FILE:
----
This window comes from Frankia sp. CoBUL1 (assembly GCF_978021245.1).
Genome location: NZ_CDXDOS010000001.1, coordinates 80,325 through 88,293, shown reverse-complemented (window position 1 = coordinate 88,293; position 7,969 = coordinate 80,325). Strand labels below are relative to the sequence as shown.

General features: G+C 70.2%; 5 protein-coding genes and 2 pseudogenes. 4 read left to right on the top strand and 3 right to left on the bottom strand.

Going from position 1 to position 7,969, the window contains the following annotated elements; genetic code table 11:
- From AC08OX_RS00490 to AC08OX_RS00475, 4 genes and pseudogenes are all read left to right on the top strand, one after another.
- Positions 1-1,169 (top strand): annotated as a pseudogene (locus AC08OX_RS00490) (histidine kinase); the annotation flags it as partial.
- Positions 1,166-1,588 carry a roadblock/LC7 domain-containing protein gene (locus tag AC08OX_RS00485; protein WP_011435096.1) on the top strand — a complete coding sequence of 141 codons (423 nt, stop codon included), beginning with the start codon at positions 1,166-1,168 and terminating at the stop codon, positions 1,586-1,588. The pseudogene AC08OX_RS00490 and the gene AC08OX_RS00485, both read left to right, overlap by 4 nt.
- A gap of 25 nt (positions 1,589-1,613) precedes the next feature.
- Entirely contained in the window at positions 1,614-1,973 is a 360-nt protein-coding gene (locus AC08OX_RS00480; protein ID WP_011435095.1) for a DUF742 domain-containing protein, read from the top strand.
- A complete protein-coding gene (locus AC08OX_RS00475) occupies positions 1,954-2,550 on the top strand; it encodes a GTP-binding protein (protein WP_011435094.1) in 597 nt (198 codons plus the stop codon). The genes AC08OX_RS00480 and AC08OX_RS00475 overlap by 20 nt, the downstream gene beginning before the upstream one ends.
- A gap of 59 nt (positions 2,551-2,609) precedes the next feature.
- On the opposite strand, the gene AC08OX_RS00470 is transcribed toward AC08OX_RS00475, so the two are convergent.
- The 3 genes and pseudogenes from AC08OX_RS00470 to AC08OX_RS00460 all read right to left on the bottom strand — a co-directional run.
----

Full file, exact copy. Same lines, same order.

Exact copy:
This window comes from Frankia sp. CoBUL1 (assembly GCF_978021245.1).
Genome location: NZ_CDXDOS010000001.1, coordinates 80,325 through 88,293, shown reverse-complemented (window position 1 = coordinate 88,293; position 7,969 = coordinate 80,325). Strand labels below are relative to the sequence as shown.

General features: G+C 70.2%; 5 protein-coding genes and 2 pseudogenes. 4 read left to right on the top strand and 3 right to left on the bottom strand.

Going from position 1 to position 7,969, the window contains the following annotated elements; genetic code table 11:
- From AC08OX_RS00490 to AC08OX_RS00475, 4 genes and pseudogenes are all read left to right on the top strand, one after another.
- Positions 1-1,169 (top strand): annotated as a pseudogene (locus AC08OX_RS00490) (histidine kinase); the annotation flags it as partial.
- Positions 1,166-1,588 carry a roadblock/LC7 domain-containing protein gene (locus tag AC08OX_RS00485; protein WP_011435096.1) on the top strand — a complete coding sequence of 141 codons (423 nt, stop codon included), beginning with the start codon at positions 1,166-1,168 and terminating at the stop codon, positions 1,586-1,588. The pseudogene AC08OX_RS00490 and the gene AC08OX_RS00485, both read left to right, overlap by 4 nt.
- A gap of 25 nt (positions 1,589-1,613) precedes the next feature.
- Entirely contained in the window at positions 1,614-1,973 is a 360-nt protein-coding gene (locus AC08OX_RS00480; protein ID WP_011435095.1) for a DUF742 domain-containing protein, read from the top strand.
- A complete protein-coding gene (locus AC08OX_RS00475) occupies positions 1,954-2,550 on the top strand; it encodes a GTP-binding protein (protein WP_011435094.1) in 597 nt (198 codons plus the stop codon). The genes AC08OX_RS00480 and AC08OX_RS00475 overlap by 20 nt, the downstream gene beginning before the upstream one ends.
- A gap of 59 nt (positions 2,551-2,609) precedes the next feature.
- On the opposite strand, the gene AC08OX_RS00470 is transcribed toward AC08OX_RS00475, so the two are convergent.
- The 3 genes and pseudogenes from AC08OX_RS00470 to AC08OX_RS00460 all read right to left on the bottom strand — a co-directional run.